Liberian National Reconciliation: Time to Get Beyond Mere Verbiage
By Nat Galarea Gbessagee
April 11, 2002
If you ever visited a Liberian internet chat room and seen the exchanges amongst so-called educated Liberians, you may logically conclude that national reconciliation in Liberia is a far-fetched dream! But talk to a few Liberians, young and old, who survived the civil war and escaped to a foreign land only to find out that the pasture is not always greener outside one’s homeland, and you will soon detect their nostalgia to return home. So, after all, there is some glimmer of hope for peace and national reconciliation in Liberia if this group of Liberian civil war survivals can grant us any solace. But talks about national reconciliation will have to be elevated from its present verbiage and politically-correct posture to a more serious and mundane examination of the factors and circumstances that induced Liberians to strike at each other’s throat.
Reconciliation, as a word or public policy tool, is synonymous with understanding, tolerance, appeasement, compromise, and settlement. But unlike reconciliation talks in a corporate boardroom between management and labor after a hostile takeover, strike action, or mass layoff, the ramifications of reconciliation talks at a state or national level are more far-reaching. No amount of generous offers by the government will be enough unless the citizens are convinced that the perpetrators of harm to the body politic have sincerely exhausted every effort to acknowledge guilt and atone. The government does not have the luxury of the “take it or leave it” proposition available to corporate executives. And this is true because a state or country cannot unfold on a whim and cease to exist due to uncontrollable political and socio-economic problems as any business entity could do as a result of huge financial losses. So there is a delicate interest. And this delicate interest demands that all parties to the conflict must measure any talks of national reconciliation in terms of concrete actions.
National reconciliation talks will crumple at the outset the very moment each party feels justified in its action against the other. True reconciliation is a “give and take” proposition, and neither the victor nor victim (aggrieved or aggressor) can be seen to be adamant in its negotiating position. For instance, a man who suffered eviction and demolition of his home in a land dispute cannot be expected to reconcile with the new occupants of the land whilst he and his family sleep in the street or live with relatives. For reconciliation to take place, it is incumbent upon the new occupants of the land to be willing to either share portion of the land with the old occupants, or compensate the old occupants to acquire new property elsewhere. Equally, it is incumbent upon the old occupants to accept the offers of the new land occupants and move on. Otherwise, the resultant conflict and its associated circles of violence and retribution will continue endlessly, and peace and reconciliation will be an ever-elusive goal. And this is exactly where the Liberian national reconciliation process stands at the moment!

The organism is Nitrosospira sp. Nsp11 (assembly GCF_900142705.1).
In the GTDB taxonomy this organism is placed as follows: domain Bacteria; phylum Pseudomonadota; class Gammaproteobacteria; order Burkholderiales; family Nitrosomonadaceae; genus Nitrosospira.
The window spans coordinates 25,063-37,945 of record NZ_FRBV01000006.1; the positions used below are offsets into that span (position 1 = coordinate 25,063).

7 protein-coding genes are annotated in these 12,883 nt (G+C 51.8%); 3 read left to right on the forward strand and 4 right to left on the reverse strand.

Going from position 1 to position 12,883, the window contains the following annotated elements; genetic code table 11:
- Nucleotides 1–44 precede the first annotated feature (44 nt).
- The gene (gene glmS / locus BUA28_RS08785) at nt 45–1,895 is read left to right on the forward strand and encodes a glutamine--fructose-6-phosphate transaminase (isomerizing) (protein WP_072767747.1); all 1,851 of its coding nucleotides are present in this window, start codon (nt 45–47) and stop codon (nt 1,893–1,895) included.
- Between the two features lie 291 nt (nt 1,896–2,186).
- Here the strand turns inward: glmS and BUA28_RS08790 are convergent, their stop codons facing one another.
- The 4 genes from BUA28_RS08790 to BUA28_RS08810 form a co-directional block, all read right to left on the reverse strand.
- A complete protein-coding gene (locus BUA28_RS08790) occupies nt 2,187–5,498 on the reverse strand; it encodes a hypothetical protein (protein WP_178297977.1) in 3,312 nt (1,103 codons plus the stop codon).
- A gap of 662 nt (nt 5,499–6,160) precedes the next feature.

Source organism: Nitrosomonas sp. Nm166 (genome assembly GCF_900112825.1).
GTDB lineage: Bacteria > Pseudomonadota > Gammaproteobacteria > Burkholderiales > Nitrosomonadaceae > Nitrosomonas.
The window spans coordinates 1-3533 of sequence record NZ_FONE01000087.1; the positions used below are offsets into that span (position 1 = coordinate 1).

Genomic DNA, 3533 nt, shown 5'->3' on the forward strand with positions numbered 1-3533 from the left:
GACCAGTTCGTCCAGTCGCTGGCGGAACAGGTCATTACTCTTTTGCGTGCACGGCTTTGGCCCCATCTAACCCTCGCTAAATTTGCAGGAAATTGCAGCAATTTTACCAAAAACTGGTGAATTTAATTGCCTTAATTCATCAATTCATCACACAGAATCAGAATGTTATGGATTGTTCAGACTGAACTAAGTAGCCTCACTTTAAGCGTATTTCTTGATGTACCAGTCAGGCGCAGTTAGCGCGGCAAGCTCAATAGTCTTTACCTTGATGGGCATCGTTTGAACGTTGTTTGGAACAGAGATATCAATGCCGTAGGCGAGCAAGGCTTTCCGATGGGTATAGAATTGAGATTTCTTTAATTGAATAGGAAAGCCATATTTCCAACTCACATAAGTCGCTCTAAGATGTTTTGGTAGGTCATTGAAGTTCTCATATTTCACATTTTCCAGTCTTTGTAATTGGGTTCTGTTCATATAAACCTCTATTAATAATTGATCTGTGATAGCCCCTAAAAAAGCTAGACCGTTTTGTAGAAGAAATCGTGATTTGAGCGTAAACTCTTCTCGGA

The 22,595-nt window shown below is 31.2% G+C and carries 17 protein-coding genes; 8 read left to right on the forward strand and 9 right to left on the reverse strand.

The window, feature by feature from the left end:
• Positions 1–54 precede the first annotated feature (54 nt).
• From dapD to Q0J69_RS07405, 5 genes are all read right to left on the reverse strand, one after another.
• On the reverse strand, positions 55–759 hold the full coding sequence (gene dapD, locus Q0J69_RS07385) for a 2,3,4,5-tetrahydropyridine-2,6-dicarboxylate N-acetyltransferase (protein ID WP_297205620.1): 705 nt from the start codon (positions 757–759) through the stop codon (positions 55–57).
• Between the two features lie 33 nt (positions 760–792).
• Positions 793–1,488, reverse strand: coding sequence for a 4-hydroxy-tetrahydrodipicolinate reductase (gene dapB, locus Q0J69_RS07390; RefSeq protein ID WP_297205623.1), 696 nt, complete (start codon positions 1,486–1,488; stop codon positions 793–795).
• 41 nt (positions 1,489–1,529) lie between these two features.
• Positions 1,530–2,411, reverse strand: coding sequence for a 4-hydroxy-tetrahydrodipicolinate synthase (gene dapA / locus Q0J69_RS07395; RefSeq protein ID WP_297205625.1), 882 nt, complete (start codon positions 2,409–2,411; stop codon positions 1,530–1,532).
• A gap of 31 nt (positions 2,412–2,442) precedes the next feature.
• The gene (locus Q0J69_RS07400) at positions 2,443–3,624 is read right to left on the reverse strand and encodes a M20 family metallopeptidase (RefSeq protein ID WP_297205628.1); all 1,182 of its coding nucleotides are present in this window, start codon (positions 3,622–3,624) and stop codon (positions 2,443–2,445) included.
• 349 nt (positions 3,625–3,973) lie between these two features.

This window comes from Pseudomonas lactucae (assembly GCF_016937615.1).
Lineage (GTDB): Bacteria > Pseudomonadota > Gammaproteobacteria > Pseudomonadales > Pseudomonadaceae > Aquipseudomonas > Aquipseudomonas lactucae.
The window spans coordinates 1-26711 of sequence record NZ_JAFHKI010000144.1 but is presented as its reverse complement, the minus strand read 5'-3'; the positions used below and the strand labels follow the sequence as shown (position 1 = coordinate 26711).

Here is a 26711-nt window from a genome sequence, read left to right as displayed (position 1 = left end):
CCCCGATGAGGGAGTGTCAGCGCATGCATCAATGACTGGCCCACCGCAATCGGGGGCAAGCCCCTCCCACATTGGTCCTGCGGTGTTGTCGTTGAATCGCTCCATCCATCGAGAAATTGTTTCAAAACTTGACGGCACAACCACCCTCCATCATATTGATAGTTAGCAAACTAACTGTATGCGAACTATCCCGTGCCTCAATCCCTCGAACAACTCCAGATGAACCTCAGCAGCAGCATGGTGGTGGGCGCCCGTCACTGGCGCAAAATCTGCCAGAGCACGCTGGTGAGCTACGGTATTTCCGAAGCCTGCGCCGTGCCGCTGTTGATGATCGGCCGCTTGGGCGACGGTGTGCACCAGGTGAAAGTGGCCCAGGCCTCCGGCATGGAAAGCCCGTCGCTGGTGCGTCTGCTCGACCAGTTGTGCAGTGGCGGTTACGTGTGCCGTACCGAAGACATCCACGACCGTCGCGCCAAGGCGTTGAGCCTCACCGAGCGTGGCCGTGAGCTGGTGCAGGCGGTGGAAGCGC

At least every major Liberian politician, opinion leader, or political, social or civil group sees Taylor as the key to Liberia’s current socio-economic and political problems in the same way Doe was seen by civil and political groups to have embodied these vices. Like Taylor’s NPFL rebel group advocating the overthrow of Doe and ruling out negotiations with the Doe government, another rebel group, LURD, is now steadily advancing toward Monrovia, and similarly advocating the overthrown of Taylor and ruling out any negotiations with the Taylor government. And like the Doe government, the Taylor government is equally adamant in fulfilling its constitutional role as guarantor of peace and security in Liberia, and ruling out any direct talks with the rebels. What an irony! Or is this fate as some Liberians think! I think not, because the reasons for Liberia’s socio-economic and political turmoil may stretch far beyond Taylor and Doe, though the two men somehow contributed immensely to the situation. But key Liberian politicians equally contributed to the nation’s ongoing crisis by what they did, or did not do, during and after the 1985 general elections, the 1990 execution of the sitting president, and the 1997 general elections.
So let the reconciliation talks begin in earnest. Let the rebels, the government and the politicians seriously examine their individual and collective roles in the country’s socio-economic and political mess, and resolve to find a common solution to the problem for the sake of the quality of life and welfare of the Liberian people, irrespective of any personal or group ambitions. Scores of Liberians are languishing in foreign refugee camps and internally displaced in their own country. Liberians are equally dying in droves every day from malnutrition, infectious diseases, depression and other ailments, and each day that passes without relative peace and security undermines the very existence, development, and progress of the Liberian nation and people. But it is also unrealistic and hypocritical for those who once turned a blind eye on these very sufferings of the people in their quest for state power to tell others not to seek power in like manner.
Current Liberian power brokers will do well to heed the warnings inherent in the adage: “What Man Has Done, Man Can Still Do,” and negotiate in good faith in deference to the national interest. No single group should attempt to dictate the terms of any peace and reconciliation talks in the name of legitimacy, constitutional authority or liberation struggle. For if the last two decades of political upheavals and civil war have taught Liberians anything, it is the ability to read between the lines and differentiate fact from fiction. Liberians are also learning to be more assertive about their basic human rights and civil liberties as evident by the growing number of Liberian advocacy groups now monitoring rights violations in prison, in community life, in government, and in the security and communication professions. And I do not think Liberians are willing to let the government or the rebel off the hook so easily this time around. So I think the best option in resolving the current crisis would be for the government to engage the rebels and the opposition politicians into a series of dialogues leading to some form of power sharing and amicable resolution of genuine grievances. Any other option may be a recipe for disaster!